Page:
Considering that the majority of the tunes of electro pop duo Sylvan Esso’s album are straight up dance jams, it makes a surprising amount of sense that their videos have focused more or less solely on that aspect. But unlike the previous one for “Coffee”, the duo and director Remedy decided to cut the story out almost entirely. A music video shoot in the music video shoot, the video for “Play It Right” finds Sylvan Esso and a couple of their North Carolina dance pals cutting a rug pretty much for the whole of the video’s duration. Through total simplicity, magic is made. The duo are thoroughly in their element performing for those not lucky enough to see them up close and personal and the dancers feed organically off of the song’s various elements. “Play It Right” prove just what you can do with a couple good friends, a properly righteous tunes, a camera, and some lights for good measure.

Sylvan Esso’s fantastic debut full length is streaming now over on NPR before its May 13th release on Partisan Records. Listen, then buy it. You’ll be glad you did.

London newcomer Oscar makes highly catchy, endearing pop songs with a Morrissey croon. 146b is his latest EP, a collection of shimmeringly simple songs about love, loss, wanting and heartache. You can fall in love and nuke the relationship all in the span of four songs.

Steve Sobs

With Winter firmly in the rear-view and the weather thawing out, it’s the time of the year where all of the summer jams come out to play and Steve Sobs‘ “Ugh” is a surefire contender. The Brooklyn based bedroom pop of Eric Littmann finds the pitch perfect balance between breezy springy melodies and the unmistakable forward plod of any halfway decent pop song. “Ugh” is a tune with relatively no sense of urgency;  chill and casual in its delivery with a dose of nostalgia for good measure. That’s not just due to Littmann’s memory combing lyrics but “Ugh” recalls in the faintest sense College’s “Real Hero” in theory more than in practice. There’s an instant feeling of timelessness virtually from the get go, as the subtle interplay between acoustic guitar and electronics offer up the bulk of the track’s dynamism. Littman’s vocals are notably understated, draining the emotive resonance out of a tale of old love. Where that might be a point of criticism in any other case, there’s never the feeling like they’re unintentionally lacking and Littmann allows the instrumentals to pick up the slack and deliver a heaping helping of the feels in spite of the distance the vocals suggest.

Steve Sobs’ upcoming full length Heavy Heart is out May 13th on Waaga Records.

Posted By Dante at

FILED: Listen


During SXSW nothing matters more than finding the next great band, free drink, or comfy chair curb to rest your feet for a few minutes. Yet, afterward it’s hard to remember much of anything that happened in the blur that was a week of music, TexMex, wristbands, sunburn, and margs. We had some video cameras at Floating Fest this year so you could relive your week of debauchery in full glory.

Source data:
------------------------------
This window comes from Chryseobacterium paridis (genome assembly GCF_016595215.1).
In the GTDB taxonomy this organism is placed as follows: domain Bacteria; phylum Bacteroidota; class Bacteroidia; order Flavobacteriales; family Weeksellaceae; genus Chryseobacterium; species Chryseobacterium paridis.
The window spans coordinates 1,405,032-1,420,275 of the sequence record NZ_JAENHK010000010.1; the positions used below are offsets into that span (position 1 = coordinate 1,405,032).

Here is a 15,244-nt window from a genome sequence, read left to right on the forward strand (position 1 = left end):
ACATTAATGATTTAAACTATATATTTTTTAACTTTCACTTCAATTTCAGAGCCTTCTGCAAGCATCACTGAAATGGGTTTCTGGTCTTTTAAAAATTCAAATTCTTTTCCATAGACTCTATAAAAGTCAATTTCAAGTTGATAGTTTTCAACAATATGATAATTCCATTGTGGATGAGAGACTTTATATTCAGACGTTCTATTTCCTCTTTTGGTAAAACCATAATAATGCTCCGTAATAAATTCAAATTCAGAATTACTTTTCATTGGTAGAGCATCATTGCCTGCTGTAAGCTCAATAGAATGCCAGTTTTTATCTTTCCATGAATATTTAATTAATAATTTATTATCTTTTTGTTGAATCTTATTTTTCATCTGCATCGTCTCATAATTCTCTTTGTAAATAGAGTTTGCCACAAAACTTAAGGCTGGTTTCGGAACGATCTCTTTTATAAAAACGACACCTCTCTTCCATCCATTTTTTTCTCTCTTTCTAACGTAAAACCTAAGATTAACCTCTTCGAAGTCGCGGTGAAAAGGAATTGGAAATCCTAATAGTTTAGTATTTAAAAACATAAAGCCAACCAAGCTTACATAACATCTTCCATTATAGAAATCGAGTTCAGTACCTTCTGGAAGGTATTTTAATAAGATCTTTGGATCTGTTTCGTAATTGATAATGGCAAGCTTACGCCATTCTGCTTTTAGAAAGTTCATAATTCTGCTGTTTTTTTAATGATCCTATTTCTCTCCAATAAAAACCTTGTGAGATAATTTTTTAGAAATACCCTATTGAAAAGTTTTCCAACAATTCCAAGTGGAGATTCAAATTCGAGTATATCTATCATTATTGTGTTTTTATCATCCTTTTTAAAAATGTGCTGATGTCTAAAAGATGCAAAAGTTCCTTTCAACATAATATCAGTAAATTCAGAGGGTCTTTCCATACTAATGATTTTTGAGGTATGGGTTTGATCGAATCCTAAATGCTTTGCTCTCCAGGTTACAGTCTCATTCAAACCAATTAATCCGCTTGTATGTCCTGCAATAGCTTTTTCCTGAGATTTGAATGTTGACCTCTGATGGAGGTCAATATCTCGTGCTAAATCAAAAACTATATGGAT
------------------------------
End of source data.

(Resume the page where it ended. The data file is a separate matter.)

As you may remember, IGIF joined forces with Hype Machine to host the 8th annual Floating Fest at the Hype Hotel, presented by Taco Bell’s Feed The Beat. With their help, we’ve got live performances from Mutual Benefit, Sylvan Esso, Young & Sick, and Bipolar Sunshine for you to peep. We also had Chromeo and SOHN perform too but they were camera shy that night. You can check out even more videos from Hype Hotel right here.

[click to continue…]

Alexandra Stewart

It’s the hallmark of the creatively foolhardy or the artistically brave to release an album hot on the heels of the one that proceeded it. Luckily, Brooklyn based pop darling Alexandra Stewart happens to be the latter and her upcoming I Grow EP, the follow up to last year’s WÀBÀ, might prove to be just as enchanting as the last. On “I Grow”, Stewart shines like never before. More stripped back than “Pow Wow”, Stewart remains the primary focus but rather than acting as the figurehead while the band swoops and whirls around her it’s far more enjoyable with Stewart former a larger part of the equation. A notably more somber affair than really any of the last EP’s tracks, “I Grow” isn’t without its fair share of action. As Stewart flexes her vocal chops, her band rise up to meet her in wonderfully arresting flourishes before Stewart and her band join forces for the inevitable sprint towards the finish line. But it’s a well earned trek, a carefully maintained ebb and flow that makes every second worth it while also defying all expectations. On “I Grow” Stewart’s stellar musicianship is displayed more impressively than ever before. Her vocals are stunning while dazzling with its simplicity.